Energy (J)



Meet the Co-chairs - TAGLAW


Brede, Jens
Kvale Advokatfirma DA
jhb@kvale.no


Meet the Co-chairs - TIAG


Pestana, Felipe Batista dos Reis
Grupo Planus
felipe@grupoplanus.com.br


Energy (J)


Authors: Grace Black, Kathryn Walker, Martin Lovell

Submissions from generators, retailers and investors have raised serious concerns over the Australian Energy Market Commission's (AEMC) proposal to overhaul wholesale pricing and transmission access.

Read more: Stakeholder Submissions Raise Concerns Over Coordination of Generation and Transmission...


Source: 2 X 4 X 10

By: Joshua Rosen, Esq. and Gregory Franklin, Esq.

Since the turn of the century, clean renewable energy in the United States has transitioned from being an unconventional novelty to an integral part of our country’s energy mix. Mainstream acceptance was primarily limited by the development of the infrastructure to get this type of energy to the masses. Across the United States, it is no longer unusual to see large-scale wind and solar farms, solar panels on homes, and electric vehicles on the road. As Americans debate our role in climate change, there is one undeniable truth—clean renewable energy is increasingly important to our nation’s energy security.

Read more: “Refhyne,” A European Hydrogen Infrastructure Project to Watch


Authors: Kathryn Walker & Martin Lovell

The State Planning Commission has released a discussion paper on proposed policy changes to renewable energy projects in South Australia.

The State Planning Commission has released a discussion paper on proposed changes to renewable energy policy in the Planning and Design Code (Code). While consultation is not open until October when the draft Code will be released, the discussion paper flags key policy changes which will broaden the powers of the EPA and impose new set back requirements and land restrictions on renewable energy projects.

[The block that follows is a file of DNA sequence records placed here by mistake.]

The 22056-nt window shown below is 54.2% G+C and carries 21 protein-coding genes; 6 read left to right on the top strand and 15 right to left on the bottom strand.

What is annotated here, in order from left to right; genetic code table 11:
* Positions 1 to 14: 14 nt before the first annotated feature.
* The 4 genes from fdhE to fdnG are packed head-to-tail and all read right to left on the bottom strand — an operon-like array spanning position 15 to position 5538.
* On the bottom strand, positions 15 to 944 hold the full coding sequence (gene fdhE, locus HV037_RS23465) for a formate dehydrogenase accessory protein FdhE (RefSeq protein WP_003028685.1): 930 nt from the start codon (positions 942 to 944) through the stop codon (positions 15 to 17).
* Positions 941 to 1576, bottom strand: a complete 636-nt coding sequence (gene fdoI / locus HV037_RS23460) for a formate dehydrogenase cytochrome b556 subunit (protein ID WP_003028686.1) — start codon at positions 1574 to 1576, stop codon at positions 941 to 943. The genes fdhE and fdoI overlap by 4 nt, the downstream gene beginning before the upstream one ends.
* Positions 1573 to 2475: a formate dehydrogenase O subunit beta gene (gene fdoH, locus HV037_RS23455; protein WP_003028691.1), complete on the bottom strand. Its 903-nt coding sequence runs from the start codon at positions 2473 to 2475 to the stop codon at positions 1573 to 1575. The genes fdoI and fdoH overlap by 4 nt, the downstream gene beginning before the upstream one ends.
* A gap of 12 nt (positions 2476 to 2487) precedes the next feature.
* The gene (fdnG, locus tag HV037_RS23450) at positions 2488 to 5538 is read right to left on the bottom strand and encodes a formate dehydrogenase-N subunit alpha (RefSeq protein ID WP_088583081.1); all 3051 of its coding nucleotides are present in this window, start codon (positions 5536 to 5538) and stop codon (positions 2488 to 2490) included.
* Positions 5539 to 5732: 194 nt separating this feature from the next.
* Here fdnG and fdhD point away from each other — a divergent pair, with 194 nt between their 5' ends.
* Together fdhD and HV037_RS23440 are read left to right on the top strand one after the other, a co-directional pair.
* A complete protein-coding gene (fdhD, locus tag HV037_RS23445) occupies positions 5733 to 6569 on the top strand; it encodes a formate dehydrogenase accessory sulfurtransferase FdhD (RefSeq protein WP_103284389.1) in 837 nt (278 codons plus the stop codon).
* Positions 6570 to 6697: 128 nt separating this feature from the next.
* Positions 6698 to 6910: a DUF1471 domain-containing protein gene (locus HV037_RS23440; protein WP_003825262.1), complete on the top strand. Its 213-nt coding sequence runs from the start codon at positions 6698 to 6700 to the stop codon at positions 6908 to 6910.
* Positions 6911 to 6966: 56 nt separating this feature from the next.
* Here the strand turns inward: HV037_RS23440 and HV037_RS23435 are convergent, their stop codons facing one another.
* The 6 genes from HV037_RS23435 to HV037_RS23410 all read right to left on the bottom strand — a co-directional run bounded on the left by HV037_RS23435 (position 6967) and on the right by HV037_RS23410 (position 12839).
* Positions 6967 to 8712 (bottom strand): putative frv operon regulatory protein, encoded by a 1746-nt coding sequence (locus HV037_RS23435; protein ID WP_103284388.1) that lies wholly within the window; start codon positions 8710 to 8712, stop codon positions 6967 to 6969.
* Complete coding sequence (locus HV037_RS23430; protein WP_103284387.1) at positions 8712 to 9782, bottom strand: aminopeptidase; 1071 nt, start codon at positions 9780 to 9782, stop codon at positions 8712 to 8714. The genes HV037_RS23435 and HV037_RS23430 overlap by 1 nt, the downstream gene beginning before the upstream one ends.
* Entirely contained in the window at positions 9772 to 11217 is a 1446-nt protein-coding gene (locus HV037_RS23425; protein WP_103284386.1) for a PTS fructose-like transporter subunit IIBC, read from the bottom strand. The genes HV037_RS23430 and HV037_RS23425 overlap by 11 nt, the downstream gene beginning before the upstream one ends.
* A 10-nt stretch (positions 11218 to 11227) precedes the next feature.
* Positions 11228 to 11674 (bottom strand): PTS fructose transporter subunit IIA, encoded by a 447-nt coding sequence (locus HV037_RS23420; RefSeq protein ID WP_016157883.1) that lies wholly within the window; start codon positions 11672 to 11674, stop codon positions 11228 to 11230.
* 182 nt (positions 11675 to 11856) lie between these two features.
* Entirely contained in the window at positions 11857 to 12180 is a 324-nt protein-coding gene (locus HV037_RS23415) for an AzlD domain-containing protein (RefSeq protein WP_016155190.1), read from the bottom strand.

Read more: Broader Powers for the EPA Under Proposed Policy Changes for Renewable Energy Projects in South...


Investment in the renewable electricity sector is under threat because renewable electricity suppliers have not received any further guidance from the Government on its plans for the proposed Renewable Electricity Support Scheme (RESS), almost one year since the scheme was announced.

How will RESS operate and when will the first auction under the scheme will take place?

Background

RESS is to provide the new framework for energy suppliers operating in the renewables sector to connect to the energy grid. The scheme is designed to help diversify Ireland's renewable energy production and is part of the country’s effort to meet its key EU obligations for the amount of electricity supplied by renewables.

Read more: RESS one year on: Energy suppliers still in the dark on the details of the renewables support scheme


Authors: James Plumb, Partner & Gemma Sweeney, Solicitor

The Queensland State Government has passed further changes to the resources regulatory regime.

The Natural Resources and Other Legislation Amendment Act 2019 (NROLA) was passed by Parliament on 15 May 2019 and amends a significant number of Acts, including some key changes to the following resources legislation:

  1. The Mineral Resources Act 1989 (MR Act);
  2. The Mineral and Energy Resources (Common Provisions) Act 2014; and
  3. The Petroleum and Gas (Production and Safety) Act 2004.

It is important to note that some changes commence on assent of NROLA and others are to be by proclamation.

Read the entire article.